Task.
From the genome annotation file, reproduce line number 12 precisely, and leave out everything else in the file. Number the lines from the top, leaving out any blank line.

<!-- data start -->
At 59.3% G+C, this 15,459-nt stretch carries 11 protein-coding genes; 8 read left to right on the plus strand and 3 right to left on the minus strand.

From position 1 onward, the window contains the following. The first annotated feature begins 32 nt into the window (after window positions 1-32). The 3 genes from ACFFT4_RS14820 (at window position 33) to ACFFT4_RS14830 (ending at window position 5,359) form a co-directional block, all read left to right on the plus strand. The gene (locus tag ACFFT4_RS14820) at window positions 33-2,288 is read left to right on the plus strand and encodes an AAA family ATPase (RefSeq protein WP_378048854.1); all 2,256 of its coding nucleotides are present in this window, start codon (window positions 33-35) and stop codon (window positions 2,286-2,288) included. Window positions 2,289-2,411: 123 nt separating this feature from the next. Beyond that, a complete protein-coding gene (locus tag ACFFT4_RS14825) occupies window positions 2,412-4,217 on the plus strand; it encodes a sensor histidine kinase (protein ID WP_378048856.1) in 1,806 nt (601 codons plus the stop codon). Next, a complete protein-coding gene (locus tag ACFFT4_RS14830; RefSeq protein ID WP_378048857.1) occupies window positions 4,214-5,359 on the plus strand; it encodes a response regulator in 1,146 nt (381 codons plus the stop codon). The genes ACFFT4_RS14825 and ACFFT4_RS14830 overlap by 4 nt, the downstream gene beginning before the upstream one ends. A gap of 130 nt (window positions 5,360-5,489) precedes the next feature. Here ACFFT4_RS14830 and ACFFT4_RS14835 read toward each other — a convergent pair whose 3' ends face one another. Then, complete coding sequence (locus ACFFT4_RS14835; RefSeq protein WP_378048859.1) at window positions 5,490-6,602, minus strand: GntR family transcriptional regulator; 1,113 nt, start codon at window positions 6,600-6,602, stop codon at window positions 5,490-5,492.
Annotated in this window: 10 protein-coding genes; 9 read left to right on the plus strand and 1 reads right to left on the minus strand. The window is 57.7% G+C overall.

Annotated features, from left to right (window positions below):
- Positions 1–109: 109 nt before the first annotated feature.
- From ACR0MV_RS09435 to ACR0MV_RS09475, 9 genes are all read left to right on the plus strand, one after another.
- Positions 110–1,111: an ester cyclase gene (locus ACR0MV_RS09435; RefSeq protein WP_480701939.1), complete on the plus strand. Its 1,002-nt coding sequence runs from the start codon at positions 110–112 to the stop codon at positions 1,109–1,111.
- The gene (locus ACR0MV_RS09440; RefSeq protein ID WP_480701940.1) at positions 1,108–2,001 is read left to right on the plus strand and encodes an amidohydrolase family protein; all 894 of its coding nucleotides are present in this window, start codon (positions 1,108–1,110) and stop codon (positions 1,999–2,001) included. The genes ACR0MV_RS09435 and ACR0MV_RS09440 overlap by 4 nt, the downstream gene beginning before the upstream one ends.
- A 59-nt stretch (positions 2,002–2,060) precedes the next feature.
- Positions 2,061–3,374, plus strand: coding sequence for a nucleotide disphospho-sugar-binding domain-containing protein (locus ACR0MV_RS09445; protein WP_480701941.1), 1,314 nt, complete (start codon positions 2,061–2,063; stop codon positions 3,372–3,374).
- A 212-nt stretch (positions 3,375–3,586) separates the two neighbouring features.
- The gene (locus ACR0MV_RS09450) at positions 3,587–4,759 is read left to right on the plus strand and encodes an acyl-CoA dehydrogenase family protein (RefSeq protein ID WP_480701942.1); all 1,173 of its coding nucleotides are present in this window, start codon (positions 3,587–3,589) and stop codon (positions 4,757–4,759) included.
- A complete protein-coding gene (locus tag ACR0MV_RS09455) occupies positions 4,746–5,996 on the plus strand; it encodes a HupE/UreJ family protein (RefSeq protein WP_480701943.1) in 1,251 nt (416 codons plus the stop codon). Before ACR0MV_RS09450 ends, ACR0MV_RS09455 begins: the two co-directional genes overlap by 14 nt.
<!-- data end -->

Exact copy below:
- The gene (locus ACR0MV_RS09450) at positions 3,587–4,759 is read left to right on the plus strand and encodes an acyl-CoA dehydrogenase family protein (RefSeq protein ID WP_480701942.1); all 1,173 of its coding nucleotides are present in this window, start codon (positions 3,587–3,589) and stop codon (positions 4,757–4,759) included.